The recent Winter Carnival referendum has left some students questioning Mount Allison Students’ Union (MASU) policies about submitting an issue to referendum multiple times.
Last year an increase of student fees by five dollars to fund the carnival was put to referendum, and students voted it down, with 54.2 per cent opposed, 39.4 per cent in favour, and 6.4 percent abstaining.
This year’s referendum also failed to pass. Only 29.9 per cent of the student body voted, failing to meet the requisite fifty per cent plus one. Of those who did vote, sixty-four per cent were in favour and thirty-six per cent opposed.
During the first Student’s Administrative Council meeting of the academic year on September 16, MASU Vice-President, Campus Life, Heather Webster put forward the motion to approve a Winter Carnival referendum question. After some debate, council approved the following wording: “Do you support a five dollar increase in student fees towards the cost of winter Carnival that would ensure that all events taking place during Winter Carnival are free of charge for students?”
Natalie Brunet, a former Social Science Senator and a fourth-year student pursuing an Honours degree in International Relations, first voiced her concerns about the second iteration of the referendum question through an Off-Campus Councilor, Annie Sherry.
Brunet stated her problem was not with the idea of asking the student population for input: “Referenda are a really good idea. They are helpful because they are directly asking the student population whether they want something.” She went on to say, “If you’re going to have referenda they should be binding. Referenda are actually binding if we vote yes for them, so why is there no binding period if they are shut down?”
Webster defended the choice to resubmit the referendum question, saying, “I’m doing what students asked from me. A lot of them asked for a Winter Carnival, they want more variety in events, and people complain about our events now.”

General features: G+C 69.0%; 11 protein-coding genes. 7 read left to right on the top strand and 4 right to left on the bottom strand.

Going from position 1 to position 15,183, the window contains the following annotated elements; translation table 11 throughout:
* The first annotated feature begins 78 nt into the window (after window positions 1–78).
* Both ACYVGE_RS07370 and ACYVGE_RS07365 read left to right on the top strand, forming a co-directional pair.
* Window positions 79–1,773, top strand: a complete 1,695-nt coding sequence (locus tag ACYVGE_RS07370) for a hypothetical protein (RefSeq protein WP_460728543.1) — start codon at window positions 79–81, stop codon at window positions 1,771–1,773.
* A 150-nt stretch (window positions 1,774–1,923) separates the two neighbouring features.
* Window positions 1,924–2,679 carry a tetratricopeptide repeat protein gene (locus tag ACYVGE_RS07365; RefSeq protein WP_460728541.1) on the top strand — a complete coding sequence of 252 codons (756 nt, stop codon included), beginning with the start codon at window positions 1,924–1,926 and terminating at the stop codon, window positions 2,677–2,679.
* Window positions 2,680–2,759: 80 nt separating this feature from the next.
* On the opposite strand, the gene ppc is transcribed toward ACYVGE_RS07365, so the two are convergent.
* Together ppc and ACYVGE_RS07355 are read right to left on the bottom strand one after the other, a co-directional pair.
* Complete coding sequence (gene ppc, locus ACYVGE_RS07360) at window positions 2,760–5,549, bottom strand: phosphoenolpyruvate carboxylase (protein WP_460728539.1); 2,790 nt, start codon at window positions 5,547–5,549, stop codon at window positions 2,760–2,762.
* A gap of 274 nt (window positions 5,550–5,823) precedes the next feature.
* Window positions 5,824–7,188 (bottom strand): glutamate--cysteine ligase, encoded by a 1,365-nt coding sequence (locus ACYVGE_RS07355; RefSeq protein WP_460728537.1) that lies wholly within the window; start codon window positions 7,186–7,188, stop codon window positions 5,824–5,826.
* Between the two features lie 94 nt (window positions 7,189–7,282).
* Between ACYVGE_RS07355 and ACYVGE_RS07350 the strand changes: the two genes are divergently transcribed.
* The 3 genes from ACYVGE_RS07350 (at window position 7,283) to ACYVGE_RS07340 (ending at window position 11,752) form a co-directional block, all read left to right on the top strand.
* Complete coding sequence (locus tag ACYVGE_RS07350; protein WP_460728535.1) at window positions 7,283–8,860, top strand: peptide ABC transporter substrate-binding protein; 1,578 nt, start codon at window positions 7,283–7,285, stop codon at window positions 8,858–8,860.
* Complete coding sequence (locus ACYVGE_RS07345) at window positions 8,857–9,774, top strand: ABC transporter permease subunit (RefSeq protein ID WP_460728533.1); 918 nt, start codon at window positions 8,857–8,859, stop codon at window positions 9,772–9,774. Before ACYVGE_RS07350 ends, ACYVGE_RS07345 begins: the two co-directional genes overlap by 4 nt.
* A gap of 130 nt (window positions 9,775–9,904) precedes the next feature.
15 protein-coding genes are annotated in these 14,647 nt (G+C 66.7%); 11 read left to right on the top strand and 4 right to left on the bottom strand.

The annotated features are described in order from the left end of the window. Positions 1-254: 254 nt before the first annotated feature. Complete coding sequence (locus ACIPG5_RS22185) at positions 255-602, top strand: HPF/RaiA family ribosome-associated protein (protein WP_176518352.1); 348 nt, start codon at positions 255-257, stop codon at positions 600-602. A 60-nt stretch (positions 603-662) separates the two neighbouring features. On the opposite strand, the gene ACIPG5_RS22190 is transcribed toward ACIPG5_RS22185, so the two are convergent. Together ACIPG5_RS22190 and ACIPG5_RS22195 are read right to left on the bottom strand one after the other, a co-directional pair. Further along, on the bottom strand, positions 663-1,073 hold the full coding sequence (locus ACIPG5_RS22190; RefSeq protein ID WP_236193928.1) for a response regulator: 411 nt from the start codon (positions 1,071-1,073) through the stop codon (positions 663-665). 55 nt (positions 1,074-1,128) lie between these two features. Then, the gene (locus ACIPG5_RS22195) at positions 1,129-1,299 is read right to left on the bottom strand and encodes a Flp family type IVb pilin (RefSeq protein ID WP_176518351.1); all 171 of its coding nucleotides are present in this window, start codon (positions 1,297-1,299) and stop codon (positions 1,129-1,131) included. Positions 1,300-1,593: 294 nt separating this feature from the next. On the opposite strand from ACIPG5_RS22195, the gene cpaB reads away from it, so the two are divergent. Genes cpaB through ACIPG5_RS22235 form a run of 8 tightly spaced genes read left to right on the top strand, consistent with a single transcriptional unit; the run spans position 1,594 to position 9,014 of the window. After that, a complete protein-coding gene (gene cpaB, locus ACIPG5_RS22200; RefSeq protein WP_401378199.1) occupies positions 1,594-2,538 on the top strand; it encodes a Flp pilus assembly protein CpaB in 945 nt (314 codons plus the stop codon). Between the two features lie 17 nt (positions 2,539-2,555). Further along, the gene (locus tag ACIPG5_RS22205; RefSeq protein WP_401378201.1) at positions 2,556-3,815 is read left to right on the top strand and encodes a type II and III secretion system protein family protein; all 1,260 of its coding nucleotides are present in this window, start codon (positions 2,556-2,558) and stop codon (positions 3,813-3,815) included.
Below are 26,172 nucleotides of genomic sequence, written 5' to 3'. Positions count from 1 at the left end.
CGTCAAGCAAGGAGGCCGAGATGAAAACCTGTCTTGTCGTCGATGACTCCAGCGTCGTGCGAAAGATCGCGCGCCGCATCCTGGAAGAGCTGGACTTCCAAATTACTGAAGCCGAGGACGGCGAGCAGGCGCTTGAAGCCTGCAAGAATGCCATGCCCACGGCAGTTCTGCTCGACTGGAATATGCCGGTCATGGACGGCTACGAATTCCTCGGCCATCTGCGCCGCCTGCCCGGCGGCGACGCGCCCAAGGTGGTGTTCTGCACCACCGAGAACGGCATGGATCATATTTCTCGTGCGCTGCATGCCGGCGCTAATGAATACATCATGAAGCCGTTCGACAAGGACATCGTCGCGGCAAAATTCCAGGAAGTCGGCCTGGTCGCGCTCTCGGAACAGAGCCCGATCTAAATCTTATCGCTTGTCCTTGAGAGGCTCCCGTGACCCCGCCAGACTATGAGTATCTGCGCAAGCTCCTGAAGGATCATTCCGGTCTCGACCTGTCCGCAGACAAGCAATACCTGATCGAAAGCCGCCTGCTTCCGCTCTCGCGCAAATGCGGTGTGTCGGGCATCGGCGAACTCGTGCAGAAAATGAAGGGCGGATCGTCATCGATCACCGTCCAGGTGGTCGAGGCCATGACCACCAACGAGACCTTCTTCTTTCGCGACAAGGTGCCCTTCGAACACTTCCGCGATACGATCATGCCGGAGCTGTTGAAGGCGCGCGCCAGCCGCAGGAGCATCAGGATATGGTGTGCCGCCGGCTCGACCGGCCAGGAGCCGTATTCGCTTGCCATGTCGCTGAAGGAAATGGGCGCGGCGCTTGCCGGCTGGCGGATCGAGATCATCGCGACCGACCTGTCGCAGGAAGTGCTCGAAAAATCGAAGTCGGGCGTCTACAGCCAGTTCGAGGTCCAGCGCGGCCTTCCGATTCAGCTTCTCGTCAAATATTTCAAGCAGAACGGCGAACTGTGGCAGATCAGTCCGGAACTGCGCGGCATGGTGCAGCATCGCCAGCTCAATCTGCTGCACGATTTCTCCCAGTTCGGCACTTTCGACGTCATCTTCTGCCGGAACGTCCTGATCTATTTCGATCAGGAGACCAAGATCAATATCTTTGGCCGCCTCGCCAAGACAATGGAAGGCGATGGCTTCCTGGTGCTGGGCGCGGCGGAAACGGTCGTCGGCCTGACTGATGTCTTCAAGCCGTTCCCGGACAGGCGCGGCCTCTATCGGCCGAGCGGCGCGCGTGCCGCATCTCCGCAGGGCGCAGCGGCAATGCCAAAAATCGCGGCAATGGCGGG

MASU Vice-President, Operations and Finance Josh Outerbridge and several SAC councilors suggested that a five dollar fee increase for everyone is a more economical way for students to pay for the series of events, instead of paying an entry fee for each event.
Webster referenced last year’s quorum referendum in defending the decision to run the question again. She also stated that concerns about referenda questions being asked multiple times were “brought up at council last week, and so I think that’s something that will be changing. We’re going to reevaluate that. [… T]here are definitely some things that need to change, and that would probably be one of them.”
There is MASU precedent for repeating referenda questions. Last year the SAC twice put a referendum question forward concerning the lowering of the quorum for MASU meetings, only to have it defeated both times.
According to the union’s constitution, any referendum in which at least twenty-five per cent of members have voted is valid, and is “deemed binding if passed by at least a two-thirds (2/3) majority of MASU Members.” However, for a referendum to be considered passed by students it only needs a fifty-per-cent-plus-one approval.
Referenda are to be “the supreme policymaking forum of the MASU. Policy approved by referenda may only be amended or repealed by subsequent referenda.” MASU is constitutionally required to hold a referendum on any increase of student fees, unless it is an increase because of inflation, up to four per cent.